A MUM invited TV cameras to her young son’s funeral as a warning to drug users after the 20-year-old’s overdose.
Nathan Hadlow, from Livingston, died in a friend’s house last month after taking street Valium.
And his mum Tracy, who said her “caring” son had been on a “dark path”, allowed BBC Scotland to film his funeral yesterday in a bid to further highlight the nation’s disgraceful drugs figures.
She revealed Nathan struggled with his mental health for a number of years – and his issues increased during the coronavirus pandemic.
Tracy told the BBC that her son started experimenting with drugs at 13 as he was “bored”.
She added: “For Nathan it was all about fun, he was having the time of his life out there, and it took years to progress to the dangers of drugs. They were so easily accessible, at the school gates, everywhere.
“I didn’t expect his life to end at 20 but I knew he was on a really dark path the last six months.
“Throughout all of this, he would always say he loved me and give me a hug. He was a caring son but he was also a nightmare.
“If I put him out one day, he’d rock up the next day and say sorry. Some days he turned up here and I didn’t know what planet was on, he was so spaced out.
“The Saturday before he died I know now that he’d taken street Valium that whole weekend.”
Nathan spent time in Polmont Young Offenders Institute as a teenager, but lapsed into his old lifestyle when he was released.
Tracy said her boy was the type that needed “taken by the hand to go and access support” – but the facilities in West Lothian, where there are no rehabs or recovery houses, are far from good enough.
On March 16, Tracy, an NHS clinical support worker, was woken by police after a 12-hour shift, with officers giving her the heartbreaking news of Nathan’s death.
She said it has left the whole family “devastated”, adding: “My son and my daughter and I went to see him at the funeral parlour on Easter Sunday and spent time with him saying goodbye.
Throughout all of this, he would always say he loved me and give me a hug
“And when I walked out the room, I knew I’m never going to see him again.”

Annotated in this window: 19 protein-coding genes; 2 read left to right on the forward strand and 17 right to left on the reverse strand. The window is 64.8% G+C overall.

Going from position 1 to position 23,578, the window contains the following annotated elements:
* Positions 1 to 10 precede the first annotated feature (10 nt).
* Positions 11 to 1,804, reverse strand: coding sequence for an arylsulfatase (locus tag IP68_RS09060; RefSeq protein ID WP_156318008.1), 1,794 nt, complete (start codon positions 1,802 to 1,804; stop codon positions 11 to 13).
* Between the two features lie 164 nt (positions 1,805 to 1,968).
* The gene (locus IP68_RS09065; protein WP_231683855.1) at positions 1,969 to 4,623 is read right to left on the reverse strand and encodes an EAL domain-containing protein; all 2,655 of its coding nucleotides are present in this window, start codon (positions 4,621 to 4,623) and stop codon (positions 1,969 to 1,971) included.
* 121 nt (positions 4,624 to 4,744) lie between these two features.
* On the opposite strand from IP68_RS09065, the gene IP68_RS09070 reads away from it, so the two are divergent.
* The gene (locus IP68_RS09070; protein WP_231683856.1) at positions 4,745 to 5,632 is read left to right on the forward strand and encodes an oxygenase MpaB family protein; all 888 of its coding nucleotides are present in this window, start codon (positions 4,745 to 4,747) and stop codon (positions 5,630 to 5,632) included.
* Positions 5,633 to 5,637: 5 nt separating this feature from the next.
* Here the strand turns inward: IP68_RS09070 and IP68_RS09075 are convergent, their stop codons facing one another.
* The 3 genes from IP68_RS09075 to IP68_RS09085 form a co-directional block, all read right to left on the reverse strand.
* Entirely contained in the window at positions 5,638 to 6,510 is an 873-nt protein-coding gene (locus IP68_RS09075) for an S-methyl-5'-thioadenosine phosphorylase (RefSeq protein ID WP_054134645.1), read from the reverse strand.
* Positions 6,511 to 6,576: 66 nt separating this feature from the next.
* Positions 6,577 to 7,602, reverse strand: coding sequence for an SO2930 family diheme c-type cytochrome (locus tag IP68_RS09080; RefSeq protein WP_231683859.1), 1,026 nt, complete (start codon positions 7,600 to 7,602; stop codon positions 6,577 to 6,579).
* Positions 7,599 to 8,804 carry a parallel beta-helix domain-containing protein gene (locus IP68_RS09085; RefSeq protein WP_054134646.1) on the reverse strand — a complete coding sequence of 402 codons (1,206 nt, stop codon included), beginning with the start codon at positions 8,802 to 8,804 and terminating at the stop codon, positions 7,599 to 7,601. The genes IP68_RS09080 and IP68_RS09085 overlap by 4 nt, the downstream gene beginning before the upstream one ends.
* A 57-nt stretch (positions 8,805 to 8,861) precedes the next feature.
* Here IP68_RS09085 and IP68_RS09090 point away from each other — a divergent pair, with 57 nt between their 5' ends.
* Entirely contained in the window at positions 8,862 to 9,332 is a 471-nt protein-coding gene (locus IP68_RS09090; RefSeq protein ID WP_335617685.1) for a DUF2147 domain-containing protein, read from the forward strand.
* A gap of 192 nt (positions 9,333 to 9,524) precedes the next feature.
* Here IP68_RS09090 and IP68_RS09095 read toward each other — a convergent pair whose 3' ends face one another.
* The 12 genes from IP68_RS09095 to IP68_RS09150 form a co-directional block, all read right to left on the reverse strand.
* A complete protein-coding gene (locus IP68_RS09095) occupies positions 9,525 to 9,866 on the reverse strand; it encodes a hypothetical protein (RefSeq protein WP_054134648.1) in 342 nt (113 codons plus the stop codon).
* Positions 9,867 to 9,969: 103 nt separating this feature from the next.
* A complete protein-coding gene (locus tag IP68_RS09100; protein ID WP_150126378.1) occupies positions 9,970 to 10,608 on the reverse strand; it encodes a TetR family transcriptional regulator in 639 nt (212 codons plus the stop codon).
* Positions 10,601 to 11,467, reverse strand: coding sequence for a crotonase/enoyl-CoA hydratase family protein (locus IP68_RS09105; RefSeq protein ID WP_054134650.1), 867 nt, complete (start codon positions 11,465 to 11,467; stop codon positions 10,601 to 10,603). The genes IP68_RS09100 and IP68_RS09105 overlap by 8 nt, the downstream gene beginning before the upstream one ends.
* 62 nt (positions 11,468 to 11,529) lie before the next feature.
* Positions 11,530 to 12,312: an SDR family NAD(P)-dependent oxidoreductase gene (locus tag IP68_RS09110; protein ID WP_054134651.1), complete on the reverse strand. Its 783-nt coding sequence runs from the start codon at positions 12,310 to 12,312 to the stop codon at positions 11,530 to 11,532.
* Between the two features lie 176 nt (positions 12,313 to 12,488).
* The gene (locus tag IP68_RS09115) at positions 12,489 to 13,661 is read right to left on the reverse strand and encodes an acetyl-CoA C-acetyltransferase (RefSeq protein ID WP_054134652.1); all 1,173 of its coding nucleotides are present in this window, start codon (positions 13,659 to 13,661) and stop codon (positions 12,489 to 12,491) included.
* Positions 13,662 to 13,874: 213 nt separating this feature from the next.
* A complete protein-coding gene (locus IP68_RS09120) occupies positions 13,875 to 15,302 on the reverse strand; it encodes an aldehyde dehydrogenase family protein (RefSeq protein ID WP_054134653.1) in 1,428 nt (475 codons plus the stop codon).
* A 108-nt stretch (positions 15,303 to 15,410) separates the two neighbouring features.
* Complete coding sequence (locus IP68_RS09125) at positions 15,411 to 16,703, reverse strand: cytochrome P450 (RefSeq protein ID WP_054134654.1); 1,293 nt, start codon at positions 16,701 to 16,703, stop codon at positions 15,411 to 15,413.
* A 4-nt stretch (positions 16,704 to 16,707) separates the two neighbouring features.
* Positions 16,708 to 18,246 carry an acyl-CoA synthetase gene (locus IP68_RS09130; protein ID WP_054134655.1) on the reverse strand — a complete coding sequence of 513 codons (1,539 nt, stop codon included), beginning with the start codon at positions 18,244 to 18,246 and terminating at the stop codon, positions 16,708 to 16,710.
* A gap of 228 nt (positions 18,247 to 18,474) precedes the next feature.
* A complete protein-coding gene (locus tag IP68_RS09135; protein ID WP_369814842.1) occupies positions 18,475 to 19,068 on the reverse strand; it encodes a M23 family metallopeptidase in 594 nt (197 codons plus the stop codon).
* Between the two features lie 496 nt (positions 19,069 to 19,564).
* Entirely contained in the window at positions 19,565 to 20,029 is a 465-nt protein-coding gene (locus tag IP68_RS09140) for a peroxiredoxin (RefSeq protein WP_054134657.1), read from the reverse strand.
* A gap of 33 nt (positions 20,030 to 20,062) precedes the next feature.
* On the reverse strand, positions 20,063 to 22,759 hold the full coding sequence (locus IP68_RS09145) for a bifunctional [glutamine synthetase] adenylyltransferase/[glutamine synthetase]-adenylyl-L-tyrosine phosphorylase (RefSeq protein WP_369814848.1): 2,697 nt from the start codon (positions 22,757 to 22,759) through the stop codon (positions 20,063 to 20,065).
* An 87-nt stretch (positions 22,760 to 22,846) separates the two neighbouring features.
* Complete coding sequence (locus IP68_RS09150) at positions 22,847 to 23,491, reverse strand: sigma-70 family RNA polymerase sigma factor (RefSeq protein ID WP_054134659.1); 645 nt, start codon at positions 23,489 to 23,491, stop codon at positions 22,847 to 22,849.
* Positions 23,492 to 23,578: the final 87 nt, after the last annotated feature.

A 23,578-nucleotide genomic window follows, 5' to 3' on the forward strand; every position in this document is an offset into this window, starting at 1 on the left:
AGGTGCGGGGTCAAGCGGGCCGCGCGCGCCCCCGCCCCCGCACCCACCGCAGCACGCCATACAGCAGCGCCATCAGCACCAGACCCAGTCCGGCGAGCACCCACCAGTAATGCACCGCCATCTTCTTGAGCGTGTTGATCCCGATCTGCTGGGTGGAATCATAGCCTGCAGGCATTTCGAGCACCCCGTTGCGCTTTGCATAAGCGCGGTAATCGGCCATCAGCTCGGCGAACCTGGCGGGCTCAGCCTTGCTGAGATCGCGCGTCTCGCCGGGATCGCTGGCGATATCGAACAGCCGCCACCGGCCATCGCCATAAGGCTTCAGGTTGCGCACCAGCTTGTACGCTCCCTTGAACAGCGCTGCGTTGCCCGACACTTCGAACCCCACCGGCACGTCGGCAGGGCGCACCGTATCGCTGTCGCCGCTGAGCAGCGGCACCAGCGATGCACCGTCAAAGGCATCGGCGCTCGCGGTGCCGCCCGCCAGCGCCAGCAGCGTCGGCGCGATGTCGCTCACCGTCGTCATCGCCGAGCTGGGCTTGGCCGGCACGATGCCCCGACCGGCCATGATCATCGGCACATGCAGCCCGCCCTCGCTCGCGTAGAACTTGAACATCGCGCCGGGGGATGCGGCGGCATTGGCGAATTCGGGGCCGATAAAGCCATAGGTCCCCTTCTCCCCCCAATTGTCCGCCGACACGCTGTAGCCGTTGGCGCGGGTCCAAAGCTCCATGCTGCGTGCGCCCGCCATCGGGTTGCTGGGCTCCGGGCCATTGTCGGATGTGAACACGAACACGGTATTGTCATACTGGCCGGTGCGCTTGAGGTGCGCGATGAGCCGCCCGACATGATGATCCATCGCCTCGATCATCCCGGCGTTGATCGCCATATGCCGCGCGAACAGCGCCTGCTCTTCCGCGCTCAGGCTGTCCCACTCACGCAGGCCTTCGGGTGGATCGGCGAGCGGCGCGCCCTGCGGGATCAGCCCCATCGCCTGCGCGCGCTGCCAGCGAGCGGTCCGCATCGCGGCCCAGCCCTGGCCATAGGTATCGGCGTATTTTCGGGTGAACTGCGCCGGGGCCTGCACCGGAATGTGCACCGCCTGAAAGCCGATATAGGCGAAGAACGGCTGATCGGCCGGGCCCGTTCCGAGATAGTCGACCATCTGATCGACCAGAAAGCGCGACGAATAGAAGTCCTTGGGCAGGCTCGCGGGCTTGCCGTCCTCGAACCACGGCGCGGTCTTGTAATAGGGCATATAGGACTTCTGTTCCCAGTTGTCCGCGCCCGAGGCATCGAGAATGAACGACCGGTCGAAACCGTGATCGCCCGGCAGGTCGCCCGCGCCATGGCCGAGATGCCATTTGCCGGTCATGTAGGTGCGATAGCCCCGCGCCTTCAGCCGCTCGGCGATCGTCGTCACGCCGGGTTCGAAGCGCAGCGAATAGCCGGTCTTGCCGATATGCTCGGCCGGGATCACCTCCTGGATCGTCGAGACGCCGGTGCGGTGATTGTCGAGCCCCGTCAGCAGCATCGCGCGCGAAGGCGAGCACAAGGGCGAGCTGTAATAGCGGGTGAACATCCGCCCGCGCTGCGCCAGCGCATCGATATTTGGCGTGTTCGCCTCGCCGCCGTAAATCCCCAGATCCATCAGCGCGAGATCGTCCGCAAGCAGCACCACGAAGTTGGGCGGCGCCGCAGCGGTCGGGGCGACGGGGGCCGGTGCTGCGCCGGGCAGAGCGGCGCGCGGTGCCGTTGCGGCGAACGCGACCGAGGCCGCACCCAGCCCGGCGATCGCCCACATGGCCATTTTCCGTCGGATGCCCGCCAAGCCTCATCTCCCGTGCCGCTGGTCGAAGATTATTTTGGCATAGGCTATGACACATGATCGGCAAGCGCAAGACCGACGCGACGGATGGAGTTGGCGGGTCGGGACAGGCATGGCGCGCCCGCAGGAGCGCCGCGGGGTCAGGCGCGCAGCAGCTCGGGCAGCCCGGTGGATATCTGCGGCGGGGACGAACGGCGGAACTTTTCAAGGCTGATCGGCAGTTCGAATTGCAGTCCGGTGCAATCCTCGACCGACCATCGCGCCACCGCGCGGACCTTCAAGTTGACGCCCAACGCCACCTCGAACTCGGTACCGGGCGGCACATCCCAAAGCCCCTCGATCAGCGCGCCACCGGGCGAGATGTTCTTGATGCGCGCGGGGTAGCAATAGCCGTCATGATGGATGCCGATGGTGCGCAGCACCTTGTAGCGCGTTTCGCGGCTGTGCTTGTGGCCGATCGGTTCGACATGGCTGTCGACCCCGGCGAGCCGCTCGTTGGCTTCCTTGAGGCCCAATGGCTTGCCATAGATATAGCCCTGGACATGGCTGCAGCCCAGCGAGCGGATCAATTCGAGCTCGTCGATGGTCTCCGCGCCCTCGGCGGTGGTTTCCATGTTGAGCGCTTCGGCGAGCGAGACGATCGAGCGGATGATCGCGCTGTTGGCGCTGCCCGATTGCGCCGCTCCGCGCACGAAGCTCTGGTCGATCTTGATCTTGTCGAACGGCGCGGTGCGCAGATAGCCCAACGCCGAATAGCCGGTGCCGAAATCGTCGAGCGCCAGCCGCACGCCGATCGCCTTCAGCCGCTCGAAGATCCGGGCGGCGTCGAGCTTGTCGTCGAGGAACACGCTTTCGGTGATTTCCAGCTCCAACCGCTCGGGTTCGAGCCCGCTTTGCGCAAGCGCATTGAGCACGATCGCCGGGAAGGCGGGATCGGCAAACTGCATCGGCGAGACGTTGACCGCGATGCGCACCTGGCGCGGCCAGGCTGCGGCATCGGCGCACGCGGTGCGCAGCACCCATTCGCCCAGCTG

Former drug user-turned community activist Aidan Martin spoke at Nathan’s funeral, with just 17 people in attendance due to Covid restrictions.
Aidan told mourners: “People who die from drugs-related deaths are not junkies.
“Not a waste of space. They are someone’s family member. Someone’s friend. Someone’s neighbour.”
He added: “This young man should still be here. He could have grown to be anything he wanted to be if he had the right interventions at the right times in our society.”
And Tracy also called for better help for people struggling like her son.
She said: “There needs to be more services out there for people like him. There needs to be more help and understanding and no judgement.”
Earlier this year, Nicola Sturgeon pledged £250 million to tackle the rising numbers of drug deaths in Scotland.
The extra cash will be given to addiction services over the next five years.
The First Minister said the figures are a “national disgrace” – as deaths rose to 1,264 in 2019.
Ms Sturgeon accepted it is a “reasonable criticism” to say the Scottish Government should have done more in recent years to stem the increase in deaths.
Scotland’s Minister for Drugs Policy Angela Constance offered condolences to the Hadlow family, adding: “We recognise residential rehabilitation may not be for everyone which is why we are determined, as part of our national mission, to make sure that people can access whatever treatment is right for them in the right place at the right time.”
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